07 June 2007

Politics against the people

It's been a couple of days... I'm doing some programming-for-hire during the afternoon, so I don't have the amount of spare time I'd like to have to craft long detailed posts. And the office has been busy too. So that's why. I promise (more to myself than to anyone else, because I know I'm a procrastinator) that I'll try to stick to one post a day during weekdays.

I was thinking of commenting on the ridiculous, half-childish, half-brutish behaviour of president Kirchner and his minions regarding Mauricio Macri's triumph last weekend, but there's no need — you can watch K's tirades in all their inarticulate muck-racking glory anytime you want, as he's on it all day. As much as I dislike Macri from the bottom of my guts (and the deceptively nice Iron Lady on a wheelchair that accompanies him), I'm beginning to think he's not that a terrible thing to happen. Buenos Aires can surely bear four years of plutocracy, and after that eventually porteños will either learn or repeat history, or maybe (just maybe) Macri in power will turn out not to be a horrible mistake. In the context of a local election in a district that is not really troubled, Filmus's apocalyptic warnings about a clash of ideologies is exaggerated to say the least.

But that's not what I was going to comment on. Although I did. As I said, I've been busy at the office. Yesterday, for a change, I did some fieldwork; office's Number Two and I went to Granadero Baigorria to check on a healthcare center. Now the usual idea of what a public healthcare center is like is a shabby building with workers either willing and desperately trying to do their work without basic resources, or (more commonly) undermotivated, accustomed to doing nothing, and exempt from control and punishment by their powerful union. (This description works for most of the public administration, of course.)

What we found was a group, a team, of people doing their work earnestly and diligently with modest resources, in a decent, clean building, and willing to get help to make it all better. They had everything in order, though most in dead-tree form; the computer was old but OK. The director was a nurse. The administrative staff (two women) were volunteers — members of the community who work there for free, or as we say, ad honorem, though they didn't receive any formal honours. One of them, a lady in her sixties, kept about 4,700 patient records on an Excel file; she didn't know how to do counts and filters, so I taught her. Prior to that, when the authorities needed a count of (for example) how many female patients under 15 are served by the health center, she needed to manually count them.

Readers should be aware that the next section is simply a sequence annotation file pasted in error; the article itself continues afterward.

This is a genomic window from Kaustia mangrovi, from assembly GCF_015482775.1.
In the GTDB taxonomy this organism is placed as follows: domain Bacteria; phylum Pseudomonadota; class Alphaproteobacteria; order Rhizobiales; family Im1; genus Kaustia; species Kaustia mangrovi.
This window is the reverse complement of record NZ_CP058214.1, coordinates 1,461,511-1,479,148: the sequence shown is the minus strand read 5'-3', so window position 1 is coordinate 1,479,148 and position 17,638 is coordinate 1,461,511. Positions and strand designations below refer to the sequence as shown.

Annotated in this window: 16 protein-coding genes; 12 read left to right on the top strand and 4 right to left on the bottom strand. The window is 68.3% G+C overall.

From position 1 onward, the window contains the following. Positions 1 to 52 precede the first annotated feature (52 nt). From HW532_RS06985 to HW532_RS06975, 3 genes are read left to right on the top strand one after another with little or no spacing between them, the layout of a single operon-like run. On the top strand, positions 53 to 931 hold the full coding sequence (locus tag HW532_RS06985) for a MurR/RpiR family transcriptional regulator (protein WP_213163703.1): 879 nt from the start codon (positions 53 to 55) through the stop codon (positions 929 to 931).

The authorities don't know or don't want to know that these women work hard, for free, or that they need a computer course the state should pay for, or that they would glady do a much better job if they had the tools, or that most of the structure of the state that feeds their incompetent asses is supported by hard-working people who don't get what they deserve.

Right at the entrance of the health center, a bit dusty because the street is not paved, a large painted banner read "Welcome, Rafael Bielsa". The Peronist party, which paid for this banner promoting Buenos Aires Province deputy Bielsa's campaign for governor of Santa Fe (!), is also the one in power, the one that should have paid for those two women's salaries, the one that campaigns to stay in power by noting the province has a surplus and hasn't raised taxes, the one that doesn't spend that surplus on, let's say, public works to keep the province from flooding whenever it rains more than usual. Politics is not nice, we all know that, right?


  1. The mayoral race is now a choice between the devil and the deep blue sea.

    I tend to agree with Roberto Lavagna: one can’t possibly vote for the candidate endorsed by K (well of course Lavagna does have an axe to grind …). Macri can almost certainly count on the votes of Boca supporters, so I guess it’s a done deal.

    Sometimes I think that it’s good to suffer a term with a populist idiot in charge, so that the voters are forced in the future to actually think about the merits of the candidates. Of course that doesn’t help much when all of the candidates are deeply flawed.


  2. http://www.lacapital.com.ar/2007/06/16/region/noticia_397049.shtml


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